10 December 2008

Outlook for 2009: It's All About Credit Default Swaps

This time last year, we put down a marker regarding what we expected to be the issues for 2008, namely the collapse of the housing bubble and the related slide in the US economy. Today we make another prediction: that the unwind of Wall Street's rancid leverage pile will dominate the economic and political scene in 2009, both in the US and around the world. The chief engine of that deleveraging will be CDS, the vast, unregulated market in leveraged bets fostered and encouraged over two decades by former Fed Chairman Alan Greenspan and the academic economists who populate the Fed staff in Washington.

Now Treasury Secretary Hank Paulson and Fed of NY chief Tim Geithner are trying to protect this massive pile of unfunded gaming contracts from inevitable liquidation. The under-collateralized wagers that are CDS contracts threaten the solvency of financial institutions around the globe, this despite the efforts to reform the system via enhanced clearing mechanisms, increased collateral and margin requirements. One IRA reader named Marco waxes effusive as to the palliative effects of enhanced margin requirements: "Just as regulators set the minimum amount of margin for securities/options (giving brokers flexibility to ask for MORE margin), and can increase it/ decrease it by fiat, the same should be done for CDS margin requirements. In this manner, whenever it appears that the tail is beginning to wag the entire dog, these margin increases will prevent exaggerated movements from taking place."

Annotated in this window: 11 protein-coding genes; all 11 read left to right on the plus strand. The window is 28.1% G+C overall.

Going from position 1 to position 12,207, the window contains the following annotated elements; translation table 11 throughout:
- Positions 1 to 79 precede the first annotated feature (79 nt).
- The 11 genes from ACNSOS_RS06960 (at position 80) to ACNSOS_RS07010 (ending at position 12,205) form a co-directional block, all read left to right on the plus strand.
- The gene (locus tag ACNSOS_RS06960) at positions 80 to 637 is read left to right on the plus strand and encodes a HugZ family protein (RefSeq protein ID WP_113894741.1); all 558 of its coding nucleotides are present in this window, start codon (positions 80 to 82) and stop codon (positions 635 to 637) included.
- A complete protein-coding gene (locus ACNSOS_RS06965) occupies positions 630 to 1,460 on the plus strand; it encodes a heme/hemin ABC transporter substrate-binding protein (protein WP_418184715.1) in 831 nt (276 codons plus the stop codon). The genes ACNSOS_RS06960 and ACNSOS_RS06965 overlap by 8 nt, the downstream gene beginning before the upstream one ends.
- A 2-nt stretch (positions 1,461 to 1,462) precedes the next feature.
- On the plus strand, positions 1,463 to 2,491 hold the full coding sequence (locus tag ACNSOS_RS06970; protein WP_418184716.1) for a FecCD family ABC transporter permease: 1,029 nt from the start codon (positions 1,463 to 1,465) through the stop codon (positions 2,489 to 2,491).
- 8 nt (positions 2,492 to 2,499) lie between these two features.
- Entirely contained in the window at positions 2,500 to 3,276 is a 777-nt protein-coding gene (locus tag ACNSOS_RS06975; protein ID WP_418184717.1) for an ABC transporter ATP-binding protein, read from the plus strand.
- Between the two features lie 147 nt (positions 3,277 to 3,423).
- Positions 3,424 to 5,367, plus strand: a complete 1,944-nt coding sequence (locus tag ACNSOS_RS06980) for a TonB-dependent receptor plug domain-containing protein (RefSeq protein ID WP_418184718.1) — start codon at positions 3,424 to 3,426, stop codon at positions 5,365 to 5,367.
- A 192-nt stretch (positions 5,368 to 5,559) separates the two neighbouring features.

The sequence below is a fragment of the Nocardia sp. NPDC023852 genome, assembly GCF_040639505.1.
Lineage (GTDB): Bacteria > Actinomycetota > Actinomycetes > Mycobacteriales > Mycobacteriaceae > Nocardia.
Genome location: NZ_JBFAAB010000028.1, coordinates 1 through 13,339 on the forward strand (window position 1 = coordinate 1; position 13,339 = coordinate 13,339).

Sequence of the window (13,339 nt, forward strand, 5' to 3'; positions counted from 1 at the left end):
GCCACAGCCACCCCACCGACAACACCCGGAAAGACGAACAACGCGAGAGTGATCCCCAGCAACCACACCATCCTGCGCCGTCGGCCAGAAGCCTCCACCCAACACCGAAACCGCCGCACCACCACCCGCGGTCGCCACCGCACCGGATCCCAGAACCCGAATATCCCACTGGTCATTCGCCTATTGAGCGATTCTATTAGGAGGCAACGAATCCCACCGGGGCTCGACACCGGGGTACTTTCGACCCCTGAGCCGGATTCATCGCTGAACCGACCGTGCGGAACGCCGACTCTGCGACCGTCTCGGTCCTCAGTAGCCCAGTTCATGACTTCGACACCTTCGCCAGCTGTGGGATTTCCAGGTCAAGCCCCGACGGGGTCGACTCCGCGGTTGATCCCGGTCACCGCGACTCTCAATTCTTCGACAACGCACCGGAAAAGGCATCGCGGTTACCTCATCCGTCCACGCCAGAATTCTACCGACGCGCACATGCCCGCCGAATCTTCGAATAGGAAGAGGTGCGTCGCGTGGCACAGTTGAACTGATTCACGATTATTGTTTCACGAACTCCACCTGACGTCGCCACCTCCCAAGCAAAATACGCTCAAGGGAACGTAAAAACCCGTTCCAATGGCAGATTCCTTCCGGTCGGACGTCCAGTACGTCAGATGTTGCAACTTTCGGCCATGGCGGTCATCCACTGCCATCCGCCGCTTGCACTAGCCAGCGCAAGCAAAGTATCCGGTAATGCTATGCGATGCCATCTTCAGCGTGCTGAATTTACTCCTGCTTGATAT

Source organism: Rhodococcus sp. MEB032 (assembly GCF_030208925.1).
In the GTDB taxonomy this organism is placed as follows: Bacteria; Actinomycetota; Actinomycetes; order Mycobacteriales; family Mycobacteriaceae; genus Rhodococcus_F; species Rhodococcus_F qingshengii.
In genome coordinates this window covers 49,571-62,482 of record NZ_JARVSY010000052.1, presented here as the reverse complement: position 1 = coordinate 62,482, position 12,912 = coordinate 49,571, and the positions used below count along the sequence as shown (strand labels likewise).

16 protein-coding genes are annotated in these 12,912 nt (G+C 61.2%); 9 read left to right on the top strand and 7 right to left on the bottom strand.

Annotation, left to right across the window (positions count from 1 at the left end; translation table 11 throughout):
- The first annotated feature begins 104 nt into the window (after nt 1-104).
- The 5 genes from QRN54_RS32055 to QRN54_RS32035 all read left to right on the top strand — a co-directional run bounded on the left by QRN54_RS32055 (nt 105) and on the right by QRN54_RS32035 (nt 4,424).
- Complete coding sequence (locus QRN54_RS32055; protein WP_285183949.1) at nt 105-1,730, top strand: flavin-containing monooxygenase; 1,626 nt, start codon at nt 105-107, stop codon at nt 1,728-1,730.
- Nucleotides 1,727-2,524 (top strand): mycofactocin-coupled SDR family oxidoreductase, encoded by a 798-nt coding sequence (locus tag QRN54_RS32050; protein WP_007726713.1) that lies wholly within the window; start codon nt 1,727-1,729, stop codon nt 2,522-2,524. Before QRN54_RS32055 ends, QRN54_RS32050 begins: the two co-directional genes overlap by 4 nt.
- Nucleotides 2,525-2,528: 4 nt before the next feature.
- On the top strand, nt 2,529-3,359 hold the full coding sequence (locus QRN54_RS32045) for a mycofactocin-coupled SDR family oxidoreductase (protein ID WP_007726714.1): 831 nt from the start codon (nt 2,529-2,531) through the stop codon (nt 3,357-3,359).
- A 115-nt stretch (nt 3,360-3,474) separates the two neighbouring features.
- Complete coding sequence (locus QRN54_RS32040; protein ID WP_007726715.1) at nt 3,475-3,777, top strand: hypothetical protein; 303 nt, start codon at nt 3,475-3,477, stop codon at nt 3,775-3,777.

Would that it were so. You see, if you go back to the positions taken by NY State Insurance Commissioner Eric Dinallo, who has recently backed away from his proposal to unilaterally regulate entities that write CDS protection to insurance companies, the minimum margin would effectively be a letter of credit that demonstrates the ability of the writer of CDS protection to fund the purchase of the underlying bond at par. But alas, one of Wall Street's dirty secrets is that most of the CDS dealer banks don't post margin with one another at all! If CDS dealer banks were actually compelled to post real, effective collateral with other dealers to back performance, then the entire CDS market would collapse. Indeed, that is what is happening right now, in slow motion. As leverage in the global banking system is being forced down, the CDS market is being squeezed out of existence by a market that can no longer ignore the inherent contradictions in these OTC options.